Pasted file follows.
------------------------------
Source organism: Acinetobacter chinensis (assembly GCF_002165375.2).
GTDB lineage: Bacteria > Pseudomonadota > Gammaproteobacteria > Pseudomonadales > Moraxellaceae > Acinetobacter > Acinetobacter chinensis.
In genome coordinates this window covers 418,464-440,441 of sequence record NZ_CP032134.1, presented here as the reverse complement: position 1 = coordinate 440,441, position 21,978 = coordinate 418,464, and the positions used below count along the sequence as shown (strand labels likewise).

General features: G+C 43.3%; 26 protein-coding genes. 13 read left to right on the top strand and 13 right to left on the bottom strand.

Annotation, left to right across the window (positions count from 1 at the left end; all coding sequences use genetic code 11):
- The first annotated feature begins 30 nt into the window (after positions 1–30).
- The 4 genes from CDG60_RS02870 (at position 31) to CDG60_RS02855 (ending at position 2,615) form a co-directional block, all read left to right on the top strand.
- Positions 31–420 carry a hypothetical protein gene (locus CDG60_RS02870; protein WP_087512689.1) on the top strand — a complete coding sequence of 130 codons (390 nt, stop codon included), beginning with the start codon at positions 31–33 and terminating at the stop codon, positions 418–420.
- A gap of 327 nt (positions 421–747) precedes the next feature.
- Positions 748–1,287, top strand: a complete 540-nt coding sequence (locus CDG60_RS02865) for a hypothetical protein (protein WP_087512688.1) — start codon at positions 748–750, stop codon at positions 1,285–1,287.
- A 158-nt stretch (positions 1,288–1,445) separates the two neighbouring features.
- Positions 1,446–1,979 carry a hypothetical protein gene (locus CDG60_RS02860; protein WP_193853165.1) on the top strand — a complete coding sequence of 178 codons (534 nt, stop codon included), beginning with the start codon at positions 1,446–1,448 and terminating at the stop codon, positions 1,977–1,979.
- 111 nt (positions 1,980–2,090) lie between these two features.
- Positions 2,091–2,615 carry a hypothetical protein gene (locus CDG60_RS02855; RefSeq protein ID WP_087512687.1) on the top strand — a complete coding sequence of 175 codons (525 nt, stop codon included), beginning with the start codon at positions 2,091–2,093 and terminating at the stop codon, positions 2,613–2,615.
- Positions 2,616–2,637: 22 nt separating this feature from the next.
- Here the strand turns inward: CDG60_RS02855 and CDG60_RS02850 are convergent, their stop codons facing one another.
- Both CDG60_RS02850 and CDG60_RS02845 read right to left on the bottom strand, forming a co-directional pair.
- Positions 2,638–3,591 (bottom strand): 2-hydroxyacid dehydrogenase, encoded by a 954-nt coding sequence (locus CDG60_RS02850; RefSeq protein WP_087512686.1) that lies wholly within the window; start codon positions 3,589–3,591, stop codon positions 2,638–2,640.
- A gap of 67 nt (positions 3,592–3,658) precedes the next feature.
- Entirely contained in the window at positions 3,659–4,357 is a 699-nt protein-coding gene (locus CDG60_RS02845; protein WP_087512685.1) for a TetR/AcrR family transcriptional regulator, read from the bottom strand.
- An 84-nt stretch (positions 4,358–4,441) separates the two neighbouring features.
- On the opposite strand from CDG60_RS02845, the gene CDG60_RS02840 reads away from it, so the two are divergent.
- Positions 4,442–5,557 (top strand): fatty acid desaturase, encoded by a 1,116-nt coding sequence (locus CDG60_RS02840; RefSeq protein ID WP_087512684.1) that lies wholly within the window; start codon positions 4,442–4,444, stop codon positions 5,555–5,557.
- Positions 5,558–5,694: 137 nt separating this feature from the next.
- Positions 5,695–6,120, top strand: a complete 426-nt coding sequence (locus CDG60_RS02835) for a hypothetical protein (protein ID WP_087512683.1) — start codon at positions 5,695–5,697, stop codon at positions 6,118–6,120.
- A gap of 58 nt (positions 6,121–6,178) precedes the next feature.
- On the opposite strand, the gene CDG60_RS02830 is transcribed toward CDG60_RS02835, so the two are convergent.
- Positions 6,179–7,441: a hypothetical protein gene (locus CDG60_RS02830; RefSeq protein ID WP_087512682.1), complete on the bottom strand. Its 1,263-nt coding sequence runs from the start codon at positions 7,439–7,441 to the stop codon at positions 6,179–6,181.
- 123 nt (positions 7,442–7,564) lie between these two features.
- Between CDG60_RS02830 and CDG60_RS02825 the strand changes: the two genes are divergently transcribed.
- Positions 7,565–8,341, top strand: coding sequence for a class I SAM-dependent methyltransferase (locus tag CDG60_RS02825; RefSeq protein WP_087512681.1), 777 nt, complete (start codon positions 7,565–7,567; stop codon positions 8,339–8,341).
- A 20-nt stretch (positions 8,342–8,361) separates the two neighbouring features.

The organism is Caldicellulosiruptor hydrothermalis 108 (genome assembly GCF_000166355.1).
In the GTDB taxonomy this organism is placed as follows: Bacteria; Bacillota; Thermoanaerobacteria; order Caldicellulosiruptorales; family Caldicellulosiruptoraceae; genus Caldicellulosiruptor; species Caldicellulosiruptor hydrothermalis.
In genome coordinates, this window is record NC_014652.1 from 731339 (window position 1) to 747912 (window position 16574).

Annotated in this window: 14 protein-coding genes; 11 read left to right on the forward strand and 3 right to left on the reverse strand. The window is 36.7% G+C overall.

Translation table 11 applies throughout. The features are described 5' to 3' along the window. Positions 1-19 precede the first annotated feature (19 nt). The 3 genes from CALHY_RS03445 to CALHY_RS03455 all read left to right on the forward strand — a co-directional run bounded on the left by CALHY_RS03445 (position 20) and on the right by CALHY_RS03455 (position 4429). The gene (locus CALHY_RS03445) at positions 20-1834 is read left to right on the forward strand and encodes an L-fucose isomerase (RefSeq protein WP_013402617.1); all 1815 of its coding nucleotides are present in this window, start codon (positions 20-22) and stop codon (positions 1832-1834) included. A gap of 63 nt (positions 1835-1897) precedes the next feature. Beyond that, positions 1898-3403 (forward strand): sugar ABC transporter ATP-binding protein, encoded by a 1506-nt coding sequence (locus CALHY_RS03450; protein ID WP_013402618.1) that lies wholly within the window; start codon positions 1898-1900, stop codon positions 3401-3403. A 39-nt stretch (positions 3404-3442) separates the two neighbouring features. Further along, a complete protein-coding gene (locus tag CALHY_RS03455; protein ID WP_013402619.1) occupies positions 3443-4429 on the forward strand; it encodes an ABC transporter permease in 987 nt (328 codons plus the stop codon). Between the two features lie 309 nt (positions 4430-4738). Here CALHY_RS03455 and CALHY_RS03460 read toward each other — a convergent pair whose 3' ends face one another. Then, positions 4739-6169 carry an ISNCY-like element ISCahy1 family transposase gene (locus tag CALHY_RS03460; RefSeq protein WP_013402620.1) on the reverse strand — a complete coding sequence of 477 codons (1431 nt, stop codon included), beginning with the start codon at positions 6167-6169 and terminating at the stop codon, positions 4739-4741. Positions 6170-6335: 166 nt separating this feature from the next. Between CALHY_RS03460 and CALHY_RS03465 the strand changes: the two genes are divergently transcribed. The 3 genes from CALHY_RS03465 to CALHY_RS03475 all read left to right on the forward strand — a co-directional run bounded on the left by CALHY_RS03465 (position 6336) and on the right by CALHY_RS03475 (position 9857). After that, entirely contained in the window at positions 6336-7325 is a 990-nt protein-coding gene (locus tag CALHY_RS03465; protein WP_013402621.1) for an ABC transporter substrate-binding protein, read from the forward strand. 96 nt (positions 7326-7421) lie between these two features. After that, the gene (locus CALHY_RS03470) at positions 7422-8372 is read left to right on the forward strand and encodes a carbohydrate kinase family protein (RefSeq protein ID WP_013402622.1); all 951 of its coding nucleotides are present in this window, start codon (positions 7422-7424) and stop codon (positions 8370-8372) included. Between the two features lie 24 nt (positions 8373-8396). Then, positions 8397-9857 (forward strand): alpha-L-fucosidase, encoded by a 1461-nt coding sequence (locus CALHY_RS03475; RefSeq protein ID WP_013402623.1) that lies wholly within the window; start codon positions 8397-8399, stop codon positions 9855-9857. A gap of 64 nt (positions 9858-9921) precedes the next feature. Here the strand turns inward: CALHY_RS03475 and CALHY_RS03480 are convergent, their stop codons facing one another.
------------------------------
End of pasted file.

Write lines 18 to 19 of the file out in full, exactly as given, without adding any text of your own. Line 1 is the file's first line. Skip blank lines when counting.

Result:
- Positions 2,638–3,591 (bottom strand): 2-hydroxyacid dehydrogenase, encoded by a 954-nt coding sequence (locus CDG60_RS02850; RefSeq protein WP_087512686.1) that lies wholly within the window; start codon positions 3,589–3,591, stop codon positions 2,638–2,640.
- A gap of 67 nt (positions 3,592–3,658) precedes the next feature.